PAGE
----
She ate until she was full, her belly button taut as in yester years.  Later she laid back and watched the sun come up, hand on stomach as if she was pregnant.  She burped.  She cleaned her teeth with a tooth pick and clicked her tongue, thinking: there’s a difference between being skin and being alive, and now I know.


Wednesday, November 18, 2020



 Please Don’t Eat The Fish

Two men set out on a boat.  Trout leap.  Or maybe they’re bass.  They’re fish anyway.  Many fish are ugly, slimy and murky colored.  Their eyes will stare at you forever, astonished, if you should slice off their heads.  Fish bones are harp strings, are pliable toothpicks that can stick and stay stitched in the middle of your throat, forming a foundation, a kind of tree fort.  The fish, the fish.  Please leave the fish alone.


                                         Finger Foods

We ate German food because that’s what Mother knew.  Boiled things always pale tan, usually potatoes or bread.  Once we threw a clump of peanut butter on the bubbled loaf and choked it down, sweating.  Once I stuck out my tongue and drizzled golden honey.  It didn’t taste sweet, not at all, but rather fowl, fishy, like my long-gone father.



We sit against a curb right outside the store we just stole from.  Bennie blows smoke into the gray coat of dusk.  We’re two months from starting school but we made a pact that we aren’t going.  Benny asks if I’m hungry.  I’ve got a jackknife and a switch blade, two packs of Wrigley’s gum.  Later I’ll want more, but for now, this is plenty.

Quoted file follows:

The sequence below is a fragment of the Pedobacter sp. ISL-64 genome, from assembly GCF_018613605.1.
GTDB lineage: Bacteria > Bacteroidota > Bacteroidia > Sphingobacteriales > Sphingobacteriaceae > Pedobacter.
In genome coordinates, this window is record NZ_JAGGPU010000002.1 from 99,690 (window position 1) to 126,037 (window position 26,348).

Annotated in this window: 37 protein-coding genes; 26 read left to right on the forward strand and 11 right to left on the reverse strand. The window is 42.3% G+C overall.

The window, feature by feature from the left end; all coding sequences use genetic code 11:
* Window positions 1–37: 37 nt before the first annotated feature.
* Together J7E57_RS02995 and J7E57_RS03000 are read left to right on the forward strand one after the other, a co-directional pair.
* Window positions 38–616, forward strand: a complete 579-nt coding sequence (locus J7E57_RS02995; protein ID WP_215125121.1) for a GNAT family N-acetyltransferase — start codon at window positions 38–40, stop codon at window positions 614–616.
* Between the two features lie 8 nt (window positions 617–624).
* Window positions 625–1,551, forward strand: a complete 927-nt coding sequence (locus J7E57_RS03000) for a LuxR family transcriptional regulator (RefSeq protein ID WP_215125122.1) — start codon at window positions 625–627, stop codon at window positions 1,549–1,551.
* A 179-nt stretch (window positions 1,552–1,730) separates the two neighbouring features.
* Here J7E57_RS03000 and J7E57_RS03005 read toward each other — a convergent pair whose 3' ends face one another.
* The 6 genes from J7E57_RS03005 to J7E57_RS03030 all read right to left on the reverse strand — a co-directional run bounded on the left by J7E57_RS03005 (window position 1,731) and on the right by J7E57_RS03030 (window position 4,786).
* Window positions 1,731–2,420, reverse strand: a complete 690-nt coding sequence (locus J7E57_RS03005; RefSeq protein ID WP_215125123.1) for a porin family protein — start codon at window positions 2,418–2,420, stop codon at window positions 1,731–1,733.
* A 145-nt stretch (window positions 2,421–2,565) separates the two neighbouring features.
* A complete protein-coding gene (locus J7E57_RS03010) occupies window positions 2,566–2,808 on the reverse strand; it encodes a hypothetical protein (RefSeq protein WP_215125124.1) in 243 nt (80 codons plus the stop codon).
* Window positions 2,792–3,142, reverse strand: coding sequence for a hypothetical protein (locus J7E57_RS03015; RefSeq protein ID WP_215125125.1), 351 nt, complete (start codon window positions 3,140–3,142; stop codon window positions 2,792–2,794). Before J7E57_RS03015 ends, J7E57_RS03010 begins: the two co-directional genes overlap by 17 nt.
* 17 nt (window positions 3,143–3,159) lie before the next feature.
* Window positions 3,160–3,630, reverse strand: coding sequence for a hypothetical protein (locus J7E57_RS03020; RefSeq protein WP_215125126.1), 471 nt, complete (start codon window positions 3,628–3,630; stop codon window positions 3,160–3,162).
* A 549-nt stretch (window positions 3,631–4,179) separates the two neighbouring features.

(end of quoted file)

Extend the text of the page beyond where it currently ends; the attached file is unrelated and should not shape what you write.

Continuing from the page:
Bus Ride

At one of the last stops in the city, there’s a wino shivering with his winter coat and a skull junkie boring holes into the bench.  My car was stolen last night.  None of my friends could drive me to work.  I considered a taxi but thought this might be an adventure.

Now, door panels part, assaulting us with gushing arctic air.  Just before wino and junkie get close enough to step inside, the driver punches the accelerator.  He chuckles, as so do most of the passengers, their scarves and hats bouncing.

I wipe away a clear cloud from my fogged-up window, but I can’t see them because already we are so much farther than they are.

I sit back, enjoy the rest of the ride, and think about the morning’s first meeting.



She says, “Fuck fuck fuck this planet we’re living on.”  When she tosses her head, her hair heaves like a heavy black salad.  She’s smoking and drawing hard on all that thick tar, the gritty nicotine, and you know what?  I find it all sexy as hell.


                                               Phone Booth

They don’t have them anymore, but once I saw a couple doing it in a phone booth.  She had a red bra and military boots, a flea market skirt hitched up.  The glass wobbled and throbbed.  He looked like he meant it.  The glass never broke.  It seemed as if it should have.



She says we are both givers and that is why we cannot be lovers.  She tells me we will spend all of our moments arguing over who will give who fellatio.  She says it’s happened to her before.




Monday, November 16, 2020




the thin places


you’re too

thin again

like a euro


or ‘50s

hat rack

hanging on

the hollow side

of the door

a loan

that won’t ever

get re-paid

lips perked

in a question

or suggestion

i swear

i’d laugh if

i wasn’t

already mute

and too stupid

most of the time

remember that time

your brother

tried to divide us

what a ploy

what a clever boy

and god how

you cried

and cried when

he used a

blade for real

though i’m

the dark one

still it’s morning

the sun’s a

stubborn pill

no need to define

what we are / were

/ anything

come here

raggedy anne

give me your

limbs and stuffing

we made it

this far

who knows

what’s next